Copyright © Reed Business Information, a division of Reed Elsevier Inc. All rights reserved. --This text refers to an out of print or unavailable edition of this title.
Top Customer Reviews
What a fabulous surprise. "Saving the World" is not without flaws, but it is a marvelous read, completely satisfying and highly recommended.
There's a parallel story structure, one modern, one historical. In this case the historical one is the most compelling. Isabel is the director of a Spanish orphanage, who is approached by Dr. Francisco Balmis, who asks her to help him carry smallpox vaccine to the new world. This will be done by vaccinating one boy, then transferring the live vaccine from one boy to the next until they reach their destination and begin a vaccination program. Moved by Dr. Balmis' drive, Isabel agrees. She also agrees because she lost her family in the smallpox epidemic that left her disfigured.
And then you have Alma, who is supposed to be working on a Dominican family saga novel but who instead is spending her time reading about Isabel. Her husband Richard is going to the Dominican Republic to work on an environmental project while she remains at home in Vermont. That's the plan, anyway, but before the novel's end Alma will also cross the waters to try to rescue the mission of a visionary man.
Isabel's fantastic, little-known story is the more gripping. Crammed on tiny ships with rowdy little boys, touchy adult men, and bouts of seasickness, she keeps her eyes on the prize and helps the others focus in that direction as well. Alma is depressed and in trouble with her publisher, who is getting tired of waiting for this saga novel and may want the advance back. You want to shake Alma, but who hasn't used that diversionary tactic of putting too much energy into the wrong thing? She allows herself more tempest-tossed by life than Isabel, a woman who faces real tempest-tossing in a small vessel on a vast and unknowable sea.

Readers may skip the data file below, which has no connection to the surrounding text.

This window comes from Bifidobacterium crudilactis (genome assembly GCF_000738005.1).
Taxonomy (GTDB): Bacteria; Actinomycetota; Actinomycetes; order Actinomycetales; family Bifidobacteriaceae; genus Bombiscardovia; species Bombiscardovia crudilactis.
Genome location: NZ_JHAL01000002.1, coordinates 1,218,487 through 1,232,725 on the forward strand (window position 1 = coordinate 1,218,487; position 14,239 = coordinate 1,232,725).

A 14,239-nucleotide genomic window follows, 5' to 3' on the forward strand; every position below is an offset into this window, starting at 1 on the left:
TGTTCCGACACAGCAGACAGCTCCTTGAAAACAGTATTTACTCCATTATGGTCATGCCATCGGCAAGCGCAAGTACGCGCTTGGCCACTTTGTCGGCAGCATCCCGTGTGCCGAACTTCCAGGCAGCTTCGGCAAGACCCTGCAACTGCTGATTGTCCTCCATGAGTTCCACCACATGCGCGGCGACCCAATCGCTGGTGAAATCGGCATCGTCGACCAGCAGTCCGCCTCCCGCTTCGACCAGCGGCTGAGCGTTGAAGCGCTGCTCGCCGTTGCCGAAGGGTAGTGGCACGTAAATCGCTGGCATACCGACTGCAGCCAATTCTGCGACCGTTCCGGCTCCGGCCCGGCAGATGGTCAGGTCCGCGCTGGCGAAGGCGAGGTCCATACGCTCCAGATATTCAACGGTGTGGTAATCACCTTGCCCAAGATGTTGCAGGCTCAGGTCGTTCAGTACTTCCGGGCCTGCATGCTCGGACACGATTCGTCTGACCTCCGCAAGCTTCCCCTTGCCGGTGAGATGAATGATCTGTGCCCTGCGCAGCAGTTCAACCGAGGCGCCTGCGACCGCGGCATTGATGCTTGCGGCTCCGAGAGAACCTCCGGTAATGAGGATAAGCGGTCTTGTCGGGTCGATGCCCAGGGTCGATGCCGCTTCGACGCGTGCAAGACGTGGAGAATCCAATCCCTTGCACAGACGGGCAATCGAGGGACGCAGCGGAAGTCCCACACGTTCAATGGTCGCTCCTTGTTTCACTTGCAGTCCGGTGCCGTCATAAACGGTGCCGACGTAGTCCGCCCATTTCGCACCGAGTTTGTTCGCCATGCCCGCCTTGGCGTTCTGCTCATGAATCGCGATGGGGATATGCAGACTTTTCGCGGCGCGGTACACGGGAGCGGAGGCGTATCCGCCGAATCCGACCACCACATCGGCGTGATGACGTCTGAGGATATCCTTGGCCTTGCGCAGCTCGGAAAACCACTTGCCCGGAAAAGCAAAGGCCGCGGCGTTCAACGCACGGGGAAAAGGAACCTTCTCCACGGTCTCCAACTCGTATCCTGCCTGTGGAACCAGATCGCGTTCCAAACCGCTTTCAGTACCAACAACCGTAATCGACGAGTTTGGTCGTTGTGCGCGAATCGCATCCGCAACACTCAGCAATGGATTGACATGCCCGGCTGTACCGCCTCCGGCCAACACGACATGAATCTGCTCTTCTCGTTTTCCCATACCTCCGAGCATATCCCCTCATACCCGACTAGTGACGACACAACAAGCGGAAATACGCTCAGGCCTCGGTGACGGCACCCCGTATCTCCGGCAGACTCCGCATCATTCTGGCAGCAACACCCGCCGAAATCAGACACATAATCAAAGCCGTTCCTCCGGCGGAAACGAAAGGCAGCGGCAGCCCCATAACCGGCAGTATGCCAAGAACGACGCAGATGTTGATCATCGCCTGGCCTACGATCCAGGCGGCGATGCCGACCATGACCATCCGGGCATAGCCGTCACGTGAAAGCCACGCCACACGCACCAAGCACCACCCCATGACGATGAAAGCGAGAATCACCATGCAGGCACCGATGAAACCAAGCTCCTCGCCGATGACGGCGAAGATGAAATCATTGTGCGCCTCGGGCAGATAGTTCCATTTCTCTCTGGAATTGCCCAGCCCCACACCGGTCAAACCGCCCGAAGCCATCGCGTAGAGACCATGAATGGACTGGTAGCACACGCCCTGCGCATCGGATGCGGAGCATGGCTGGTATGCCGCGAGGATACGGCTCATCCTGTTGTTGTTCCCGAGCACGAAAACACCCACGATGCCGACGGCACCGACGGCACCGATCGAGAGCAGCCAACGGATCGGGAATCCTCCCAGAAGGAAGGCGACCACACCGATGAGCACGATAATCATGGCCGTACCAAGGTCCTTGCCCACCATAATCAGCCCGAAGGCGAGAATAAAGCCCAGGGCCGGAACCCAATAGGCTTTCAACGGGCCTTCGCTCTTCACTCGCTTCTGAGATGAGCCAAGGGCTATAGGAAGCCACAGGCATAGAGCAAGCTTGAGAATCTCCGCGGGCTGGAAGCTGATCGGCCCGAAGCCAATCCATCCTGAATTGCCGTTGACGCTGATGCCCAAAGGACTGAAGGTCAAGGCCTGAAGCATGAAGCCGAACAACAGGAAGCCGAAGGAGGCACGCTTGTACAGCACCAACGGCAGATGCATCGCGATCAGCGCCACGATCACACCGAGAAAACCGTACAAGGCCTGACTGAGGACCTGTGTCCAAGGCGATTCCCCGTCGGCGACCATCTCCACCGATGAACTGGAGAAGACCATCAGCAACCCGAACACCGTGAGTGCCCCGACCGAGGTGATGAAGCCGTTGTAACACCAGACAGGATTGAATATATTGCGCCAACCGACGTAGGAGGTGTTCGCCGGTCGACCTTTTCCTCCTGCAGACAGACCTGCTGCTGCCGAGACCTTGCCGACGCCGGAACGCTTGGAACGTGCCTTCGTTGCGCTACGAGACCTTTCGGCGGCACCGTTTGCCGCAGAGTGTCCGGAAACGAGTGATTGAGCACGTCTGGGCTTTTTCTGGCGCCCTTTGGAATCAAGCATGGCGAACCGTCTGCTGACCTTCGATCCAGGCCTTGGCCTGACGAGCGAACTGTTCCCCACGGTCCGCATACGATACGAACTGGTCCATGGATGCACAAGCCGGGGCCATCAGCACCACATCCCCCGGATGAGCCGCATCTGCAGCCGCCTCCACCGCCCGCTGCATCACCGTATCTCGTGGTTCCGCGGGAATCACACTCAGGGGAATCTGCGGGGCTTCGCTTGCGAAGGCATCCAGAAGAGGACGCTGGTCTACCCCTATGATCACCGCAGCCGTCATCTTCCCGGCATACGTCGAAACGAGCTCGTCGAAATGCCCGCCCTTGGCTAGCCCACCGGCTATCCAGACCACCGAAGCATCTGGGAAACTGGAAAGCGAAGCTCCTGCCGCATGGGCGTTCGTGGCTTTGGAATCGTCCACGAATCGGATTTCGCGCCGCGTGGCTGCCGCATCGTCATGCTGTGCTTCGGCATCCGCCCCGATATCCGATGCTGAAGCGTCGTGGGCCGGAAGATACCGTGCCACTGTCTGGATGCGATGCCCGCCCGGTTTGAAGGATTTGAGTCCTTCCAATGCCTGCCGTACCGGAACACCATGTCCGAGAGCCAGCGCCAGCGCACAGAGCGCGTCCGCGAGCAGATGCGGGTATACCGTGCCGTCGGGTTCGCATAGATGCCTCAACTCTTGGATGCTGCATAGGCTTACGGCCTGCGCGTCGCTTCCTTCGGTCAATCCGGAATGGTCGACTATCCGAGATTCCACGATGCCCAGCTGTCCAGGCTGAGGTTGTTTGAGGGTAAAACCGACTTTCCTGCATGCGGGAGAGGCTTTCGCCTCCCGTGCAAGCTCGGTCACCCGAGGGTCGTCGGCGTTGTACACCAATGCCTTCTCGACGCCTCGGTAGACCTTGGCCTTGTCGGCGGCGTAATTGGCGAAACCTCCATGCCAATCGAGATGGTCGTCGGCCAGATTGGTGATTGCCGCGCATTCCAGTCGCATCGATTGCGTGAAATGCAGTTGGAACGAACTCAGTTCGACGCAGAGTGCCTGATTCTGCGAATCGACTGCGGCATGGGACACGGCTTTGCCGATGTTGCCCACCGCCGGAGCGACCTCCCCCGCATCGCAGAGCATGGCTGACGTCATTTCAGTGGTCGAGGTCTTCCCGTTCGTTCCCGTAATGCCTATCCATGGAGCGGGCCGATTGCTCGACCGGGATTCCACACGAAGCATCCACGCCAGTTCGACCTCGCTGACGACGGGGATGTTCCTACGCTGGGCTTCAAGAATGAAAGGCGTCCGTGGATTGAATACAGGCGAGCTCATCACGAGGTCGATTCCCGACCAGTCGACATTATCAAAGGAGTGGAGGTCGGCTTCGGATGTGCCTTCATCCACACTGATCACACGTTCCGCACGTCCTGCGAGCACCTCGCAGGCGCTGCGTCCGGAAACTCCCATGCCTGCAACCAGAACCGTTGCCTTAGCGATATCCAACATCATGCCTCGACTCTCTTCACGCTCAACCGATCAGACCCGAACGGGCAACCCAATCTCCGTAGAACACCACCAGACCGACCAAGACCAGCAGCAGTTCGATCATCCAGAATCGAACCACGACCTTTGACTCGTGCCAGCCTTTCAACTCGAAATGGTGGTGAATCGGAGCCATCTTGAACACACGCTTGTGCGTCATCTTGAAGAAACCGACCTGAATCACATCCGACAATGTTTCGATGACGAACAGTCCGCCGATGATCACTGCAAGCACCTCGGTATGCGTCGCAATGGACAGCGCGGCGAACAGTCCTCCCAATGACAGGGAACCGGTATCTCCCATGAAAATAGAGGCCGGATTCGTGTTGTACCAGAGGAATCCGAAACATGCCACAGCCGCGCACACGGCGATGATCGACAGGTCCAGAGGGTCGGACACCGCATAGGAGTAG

How much you like this novel will depend on how well you're able to accept Alma. Just ride these sections and pretty soon, you'll be swept up.
On the other hand, the real-life story of Isabel was gripping. After barely surviving but losing her entire family to smallpox, Isabel takes the job of running an orphanage. Scarred for life, there is no other option left to her. Then she is approached by Don Francisco with a remarkable proposal--take any boy who has never been exposed to smallpox and begin a journey to the new world. The boys would be vaccinated in sequence, in the hopes of keeping the virus alive during the long journey--at the time there was no way to store and transmit the vaccine other than by live carriers. Isabel's deeply buried spirit grabs the chance to leave her shut-in existence. This part of the book is based on history, and the mission saved thousands of lives.
I couldn't help but find Alma's troubles trivial compared to Isabel's dramatic story. Isabel constantly worries about her own future and that of her boys, but her concern is real and realistically portrayed--this is a woman with no options in traditional Spanish society, and she has jumped off a cliff without much of a safety net beneath her. Alma's mid-life crisis, the illness of her friend, and her separation from Richard pale in comparison, and the dramatic ending of Alma's story doesn't help much.
I'd rather Alvarez had focused on Isabel and her remarkable story--the mission was flawed in some ways, but it ultimately meant a lot to many people, while Richard's work in the Dominican Republic is only one more example of well-intentioned first world projects gone awry.
However, I had to force myself to finish this one. I thoroughly enjoyed the story of Isabel but each time one of her chapters would end, I'd suffer through another one about Alma. I'd put down the book for days on end and have to make myself pick it up again.
I'd love to see Alvarez try again and write a story about the Spanish Royal Philanthropic Expedition with nothing else to distract from it.
If you're interested in Julia Alvarez, try "In the Time of Butterflies" or "Garcia Girls" instead. Skip this one.
Most Recent Customer Reviews
Let me tell you something, right from the beginning, this book succeeded in putting me to sleep faster than...Read more